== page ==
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Begum Hazrat Mahal

Begum Hazrat Mahal (Urdu: بیگم حضرت محل), also known as Begum of Awadh, was the first wife of Nawab Wajid Ali Shah.

Contents

Queen of Awadh

Her maiden name was Muhammadi Khanum and she was born at Faizabad, Awadh, India[1]. She was a courtesan by profession and had been taken into the royal harem as a Khawasin, after being sold by her parents to Royal agents [2]. Then promoted to a Pari. She became a Begum after being accepted as a royal concubine of the King of Oudh.[3], and she was bestowed the title 'Hazrat Mahal' after the birth of their son, Birjis Qadra.

Begum Hazrat Mahal was endowed with great physical charm and grace as well as organizational skills. She was a junior [4] wife of the last Tajdaar-e-Awadh, Wajid Ali Shah. The British had annexed Oudh in 1856 and Wajid Ali Shah was exiled to Calcutta. After, her husband was exiled to Calcutta, she took charge of the affairs of the state of Awadh despite her divorce from the Nawab[5], which then was a large part of the current state of Uttar Pradesh, India.

First War of independence

During India’s First War of independence (1857-58), she led a band of her supporters against the British, and was even able to seize the control of Lucknow. She declared her son Birjis Qadra as the king of Oudh. She is believed to have worked in close association with other leaders of the India’s First War of Independence, including Nana Sahib. When the forces under the command of the British re-captured Lucknow and most of Oudh, she was forced to retreat. She turned down all offers of amnesty and allowances by the British rulers.

Begum was not only a strategist but also fought on the battlefield. She had rejected the offer to accept a pension of Rs 12 lakh by British. When her forces lost ground, she fled Oudh and tried to organise soldiers again in other places.

After war

Ultimately, she had to retreat to Nepal, where she was initially refused asylum by the Rana prime minister Jang Bahadur[6] but was later allowed to stay[7]. She died there in 1879 and was buried in a nameless grave on the grounds of Kathmandu's Jama Masjid.

Begum Hazrat Mahal Park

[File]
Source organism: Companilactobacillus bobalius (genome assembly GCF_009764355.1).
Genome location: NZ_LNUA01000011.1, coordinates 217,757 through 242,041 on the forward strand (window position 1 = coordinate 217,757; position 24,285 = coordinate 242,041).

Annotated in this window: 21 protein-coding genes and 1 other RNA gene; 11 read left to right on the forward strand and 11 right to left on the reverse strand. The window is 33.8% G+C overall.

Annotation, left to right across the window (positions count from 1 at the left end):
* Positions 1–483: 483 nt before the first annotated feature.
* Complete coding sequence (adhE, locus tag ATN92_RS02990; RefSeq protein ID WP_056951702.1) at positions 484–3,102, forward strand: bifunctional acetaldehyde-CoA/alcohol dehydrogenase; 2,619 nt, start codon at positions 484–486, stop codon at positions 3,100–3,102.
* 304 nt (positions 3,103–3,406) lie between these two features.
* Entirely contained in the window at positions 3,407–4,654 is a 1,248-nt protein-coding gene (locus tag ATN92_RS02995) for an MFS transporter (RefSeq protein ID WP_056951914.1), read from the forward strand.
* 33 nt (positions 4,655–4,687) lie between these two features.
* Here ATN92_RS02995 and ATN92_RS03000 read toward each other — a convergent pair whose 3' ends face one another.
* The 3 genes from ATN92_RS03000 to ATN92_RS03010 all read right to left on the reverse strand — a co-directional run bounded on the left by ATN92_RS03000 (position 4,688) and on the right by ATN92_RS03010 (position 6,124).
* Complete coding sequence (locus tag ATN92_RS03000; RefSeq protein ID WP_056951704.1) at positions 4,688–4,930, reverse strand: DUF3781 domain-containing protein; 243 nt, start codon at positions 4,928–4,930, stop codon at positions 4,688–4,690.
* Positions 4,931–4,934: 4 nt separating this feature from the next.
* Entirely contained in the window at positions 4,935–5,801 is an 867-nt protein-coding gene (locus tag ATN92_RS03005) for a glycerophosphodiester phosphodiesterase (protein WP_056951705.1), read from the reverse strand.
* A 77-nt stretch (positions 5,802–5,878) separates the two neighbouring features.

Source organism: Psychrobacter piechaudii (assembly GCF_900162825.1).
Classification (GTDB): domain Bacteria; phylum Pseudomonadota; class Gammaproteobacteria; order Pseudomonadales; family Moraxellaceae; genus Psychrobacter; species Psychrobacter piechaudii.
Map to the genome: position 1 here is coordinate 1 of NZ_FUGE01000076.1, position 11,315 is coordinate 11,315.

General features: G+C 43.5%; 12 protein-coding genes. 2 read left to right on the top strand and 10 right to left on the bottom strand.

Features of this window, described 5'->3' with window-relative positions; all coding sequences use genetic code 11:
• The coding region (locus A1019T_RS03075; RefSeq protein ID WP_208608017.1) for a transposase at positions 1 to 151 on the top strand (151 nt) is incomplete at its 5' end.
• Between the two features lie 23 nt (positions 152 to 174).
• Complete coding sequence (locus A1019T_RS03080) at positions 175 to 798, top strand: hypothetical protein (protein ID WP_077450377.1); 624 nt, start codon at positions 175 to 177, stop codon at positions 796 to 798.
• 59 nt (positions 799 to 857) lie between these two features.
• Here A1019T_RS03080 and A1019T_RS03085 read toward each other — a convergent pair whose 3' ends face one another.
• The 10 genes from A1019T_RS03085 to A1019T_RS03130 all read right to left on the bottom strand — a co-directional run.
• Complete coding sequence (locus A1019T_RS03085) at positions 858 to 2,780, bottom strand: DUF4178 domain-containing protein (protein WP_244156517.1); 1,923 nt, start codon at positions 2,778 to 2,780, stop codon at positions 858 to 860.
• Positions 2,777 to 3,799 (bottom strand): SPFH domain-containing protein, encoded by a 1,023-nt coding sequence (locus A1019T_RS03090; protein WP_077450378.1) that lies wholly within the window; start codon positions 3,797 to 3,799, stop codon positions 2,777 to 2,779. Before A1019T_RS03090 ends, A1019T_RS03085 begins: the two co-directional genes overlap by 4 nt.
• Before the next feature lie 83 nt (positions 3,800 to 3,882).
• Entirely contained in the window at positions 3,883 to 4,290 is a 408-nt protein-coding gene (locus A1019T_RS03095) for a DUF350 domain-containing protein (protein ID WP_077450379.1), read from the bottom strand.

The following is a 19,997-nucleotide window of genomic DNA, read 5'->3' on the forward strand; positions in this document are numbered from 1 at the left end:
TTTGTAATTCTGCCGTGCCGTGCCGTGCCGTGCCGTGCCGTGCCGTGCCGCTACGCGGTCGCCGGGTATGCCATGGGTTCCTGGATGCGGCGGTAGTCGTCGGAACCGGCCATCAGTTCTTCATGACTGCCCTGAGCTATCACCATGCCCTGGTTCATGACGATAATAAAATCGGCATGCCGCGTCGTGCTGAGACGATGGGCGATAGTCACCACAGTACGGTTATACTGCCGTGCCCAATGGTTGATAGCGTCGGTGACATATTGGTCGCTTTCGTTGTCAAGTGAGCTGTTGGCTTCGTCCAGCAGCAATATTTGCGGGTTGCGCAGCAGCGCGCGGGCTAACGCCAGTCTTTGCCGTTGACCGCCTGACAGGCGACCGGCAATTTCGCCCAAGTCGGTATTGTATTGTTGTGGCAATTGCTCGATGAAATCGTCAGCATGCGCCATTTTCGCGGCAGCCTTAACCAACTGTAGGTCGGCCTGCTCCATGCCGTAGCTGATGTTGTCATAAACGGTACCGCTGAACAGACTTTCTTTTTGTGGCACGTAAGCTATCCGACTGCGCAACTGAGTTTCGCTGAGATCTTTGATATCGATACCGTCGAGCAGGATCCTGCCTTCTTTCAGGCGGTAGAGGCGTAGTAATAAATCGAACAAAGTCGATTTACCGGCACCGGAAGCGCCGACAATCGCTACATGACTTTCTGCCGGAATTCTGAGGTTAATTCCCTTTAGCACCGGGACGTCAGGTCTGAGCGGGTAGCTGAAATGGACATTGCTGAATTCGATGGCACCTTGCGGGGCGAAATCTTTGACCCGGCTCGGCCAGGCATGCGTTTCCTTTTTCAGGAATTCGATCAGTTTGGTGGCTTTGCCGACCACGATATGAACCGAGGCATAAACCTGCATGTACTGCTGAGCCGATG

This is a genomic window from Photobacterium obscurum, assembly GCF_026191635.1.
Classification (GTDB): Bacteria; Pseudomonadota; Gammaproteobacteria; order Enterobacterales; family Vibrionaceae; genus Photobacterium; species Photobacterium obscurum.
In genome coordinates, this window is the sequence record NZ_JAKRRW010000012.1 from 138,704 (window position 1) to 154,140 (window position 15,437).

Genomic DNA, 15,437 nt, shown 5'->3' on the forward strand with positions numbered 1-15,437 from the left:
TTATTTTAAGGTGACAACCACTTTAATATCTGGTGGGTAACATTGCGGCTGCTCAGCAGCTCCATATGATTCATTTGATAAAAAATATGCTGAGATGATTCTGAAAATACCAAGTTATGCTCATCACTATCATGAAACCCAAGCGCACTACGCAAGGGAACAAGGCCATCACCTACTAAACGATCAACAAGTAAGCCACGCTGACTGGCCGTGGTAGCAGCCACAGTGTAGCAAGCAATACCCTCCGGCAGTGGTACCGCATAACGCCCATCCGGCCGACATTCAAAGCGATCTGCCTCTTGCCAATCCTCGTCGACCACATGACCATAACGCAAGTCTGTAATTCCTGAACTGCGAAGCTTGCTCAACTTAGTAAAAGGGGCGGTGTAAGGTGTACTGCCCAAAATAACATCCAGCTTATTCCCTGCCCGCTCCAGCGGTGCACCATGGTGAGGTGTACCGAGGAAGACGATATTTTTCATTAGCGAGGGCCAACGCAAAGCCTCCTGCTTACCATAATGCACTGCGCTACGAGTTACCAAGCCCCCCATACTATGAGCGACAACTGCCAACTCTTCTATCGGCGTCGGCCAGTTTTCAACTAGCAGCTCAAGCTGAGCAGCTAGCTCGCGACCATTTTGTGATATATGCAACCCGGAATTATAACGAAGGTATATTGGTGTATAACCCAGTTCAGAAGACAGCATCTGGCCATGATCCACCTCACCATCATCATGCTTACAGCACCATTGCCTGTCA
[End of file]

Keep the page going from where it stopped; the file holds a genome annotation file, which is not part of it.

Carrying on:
Memorial of Begum Hazrat Mahal in Begum Hazrat Mahal Park, Lucknow

On 15 August 1962, she was honored at a simple yet serious ceremony in the old Victoria Park. A marble memorial was announced as open that was built by the state Government in the memory of the Begum as she played a very crucial role during the era of the first freedom movement in 1857. This memorial was adorned with strings of flowers and brightened by multi-colored bulbs and neon tubes. There is also a marble tablet that has four round brass plaques that bear the Coat of Arms of Awadh Royal Family.

It is located in the heart of the city, Begum Hazrat Mahal Park once used to be a rally ground. It’s been witness many Ravanas go up in fire during Dusshera and numerous Lucknow Mahotsavas have been hosted here. But what you see today is a totally different landmark, a walker’s paradise. With pathways that are interwoven into the beautiful, green landscaping in the Park, it’s also a visual delight of sorts. While the mornings are marked by scores of people walking at different paces, the evenings are relatively inactive at the park. But when the fountains go up and the lights turn on, it’s a sight most of can feast our eyes on. And one which comes as a relief from the mundane sight of the traffic zipping past it. It is on the crossing of B.H.M and opposite to hotel Clarks Avadh.

Commemorative stamp

Government of India issued a commemorative stamp in the honour of Begum Hazrat Mahal on 10 May 1984.[8]

Notable Quotes

Here are few notable quotes on the Queen of Oudh - Begum Hazrat Mahal:

Hazrat Mahal, Begum of Oudh, during the national liberation uprising of 1857-59 in India headed the rebels.

Karl Marx

... The Begum has excited all Oudh to take up the interest of her son, and the Chiefs have sworn to be faithful...

Sir W. H. Russel

The Begums of Oudh have left an abiding mark on history of Oudh ...towards the close of the dynasty came ..... Hazrat Mahal, Judith of the Sepoy Mutiny, the ever more heroic consort of the still softer Wajid Ali Shah.

Sir Jadunath Sarkar

She was a better man than her husband and lord.

—S. N. Sen

That the resolute and capable Begum still maintained, in spite of all these disorders, the whole administration in tact is a sure indication of her grit.

Veer Savarkar

Begum Hazrat Mahal of Oudh was the last of the breed of able queens and generals. The queen led her kingdom's army into battle during the revolt of 1857. Even after she was defeated she defied Queen Victoria's famous Proclamation and issued a counter Proclamation....

Qurratulain Hyder

She wiped out the blot of cowardice from the face of the ruling family of Avadh.

—Prince Anjum Quder

Begum Hazrat Mahal, Raja Jia Lal ....they were the lodestar of the first war of independence.

—Roshan Taqui, Lucknow 1857:The Two Wars

..who like Joan of Arc of 15th century France had challenged the hegemony of the British, fired hope in the sunken hearts, appeared from the unknown like a meteor and spread the flame of freedom in the length and breadth of Oudh.

—M. Kaukab Qadr

See also

References

  1. ^ http://www.bookrags.com/Begum_Hazrat_Mahal
  2. ^ the Red Year, Michael Edwards, Cardinal 1975, page 104
  3. ^ The Great Mutiny, Christopher Hibbert, Penguin 1980, page 371
  4. ^ The Indian Mutiny, Saul David, Viking 2002, page 185
  5. ^ http://www.mapsofindia.com/who-is-who/history/begum-hazrat-mahal.html
  6. ^ The Great Mutiny india 1857, Christopher Hibbert, Penguin1980, page 374/375
  7. ^ The Great Mutiny india 1857, Christopher Hibbert, Penguin1980, page 386/387
  8. ^ http://www.indianpost.com/viewstamp.php/Currency/Paisa/Alpha/B/BEGUM%20HAZRAT%20MAHAL

External links

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